Image: Jochen Lübke/picture alliance via Getty Images
DARWIN, Australia — The Qatar Airways flight bound for Sydney had been mysteriously stalled on the tarmac in Doha for more than three hours when an announcement boomed through the cabin. All female passengers had to take their passports and disembark immediately.
They were marched from the plane and directed to ambulances, where, according to Australian officials and accounts from some women, they were strip-searched and given invasive medical exams to see if they had recently given birth because a newborn had been found abandoned in a bathroom at Hamad International Airport.
The episode in Doha ignited anger and disbelief in Australia. It called into question Qatar’s treatment of women and threatened to tarnish diplomatic ties between the two countries.
Among the women who told Australian officials she had been examined while transiting through the Qatari capital on Flight QR908 was a 31-year-old Australian nurse who asked that she be identified only by her first name, Jessica, because of the personal nature of the exam.
“I was scared,” she said in an interview Monday. “We were all, like, ‘Can someone please tell us what is happening?’” Speaking of the woman who examined her, she said: “All she said was ‘A baby has been found in a bin, and we need to test you.’”
The exam occurred Oct. 2, but the experience of the women went public only after Australian news station Channel 7 broke the news over the weekend.
On Monday, the Australian government said it was demanding answers from Qatar Airways.
“The Australian government is deeply concerned at the unacceptable treatment of some female passengers on a recent Qatar Airways flight at Doha Airport,” the authorities said in a statement. The government called the passengers’ treatment “offensive, grossly inappropriate and beyond circumstances in which the women could give free and informed consent.”
The case has been referred to the Australian Federal Police, which said they were aware of the matter and would not comment further.
Qatar Airways could not be immediately reached for comment. Hamad International Airport said the newborn found abandoned at the airport was being cared for but remained unidentified.
As for the medical examinations, a spokesperson for the airport said: “Medical professionals expressed concern to officials about the health and welfare of a mother who had just given birth and requested she be located before departing HIA. Individuals who had access to the specific area of the airport where the newborn infant was found were asked to assist in the query.”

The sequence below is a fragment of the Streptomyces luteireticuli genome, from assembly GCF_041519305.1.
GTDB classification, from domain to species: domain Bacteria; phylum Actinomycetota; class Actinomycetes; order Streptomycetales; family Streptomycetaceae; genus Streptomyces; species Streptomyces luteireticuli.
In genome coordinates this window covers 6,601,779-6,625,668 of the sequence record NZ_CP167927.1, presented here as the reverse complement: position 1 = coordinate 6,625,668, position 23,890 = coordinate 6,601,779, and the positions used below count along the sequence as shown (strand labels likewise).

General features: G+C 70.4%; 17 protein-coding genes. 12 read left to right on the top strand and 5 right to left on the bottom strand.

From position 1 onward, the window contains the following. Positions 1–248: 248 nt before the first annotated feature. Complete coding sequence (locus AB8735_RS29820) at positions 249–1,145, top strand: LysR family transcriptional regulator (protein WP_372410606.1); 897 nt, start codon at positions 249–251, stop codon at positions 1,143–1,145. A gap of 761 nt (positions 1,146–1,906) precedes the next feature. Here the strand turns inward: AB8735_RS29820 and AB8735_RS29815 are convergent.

At a news conference Monday in Canberra, Australia’s minister for foreign affairs, Marise Payne, said that government officials were first made aware of the incident by passengers on the flight from Doha.
“This is a grossly, grossly disturbing, offensive, concerning set of events,” Payne said. “It is not something I have ever heard of occurring in my life in any context.”
She said that Qatari officials had indicated they would provide a report on the incident, and once she had reviewed the details, the Australian government would determine its next steps.
Flight QR908 was stalled on the tarmac in the evening when a dozen Australian women, as well as women of other nationalities, were removed from the plane, according to Wolfgang Babeck, another passenger.
“I personally found this disturbing,” Babeck, a law professor who was returning to Australia after visiting his sick father in Germany, said Monday.
When they returned, Babeck said, many appeared “shellshocked,” and others were crying.
“Everybody was, of course, desperate to get home,” he added.
At least 13 of the women were from Australia, according to reports the women gave to the Australian government. Some passengers on the same flight suggested that, based on information provided to them by police, their plane might not have been the only one on which women were forced to submit to the invasive exams.
The Doha episode shined a harsh light on the treatment of women in a country where systemic gender disparity and oppression are common, and where it is illegal to have sex or become pregnant outside of marriage. Local women charged with such a crime, known as “zina,” can be imprisoned.
The chief executive of Qatar Airways, Akbar Al Baker, was accused of sexism in 2018 when he said that women were incapable of doing his job because it was “very challenging.” He later apologized.
The episode also raised the question of whether foreign women traveling through the airport in Qatar could legally be subject to the same laws, and to invasive and potentially nonconsensual procedures, experts said.
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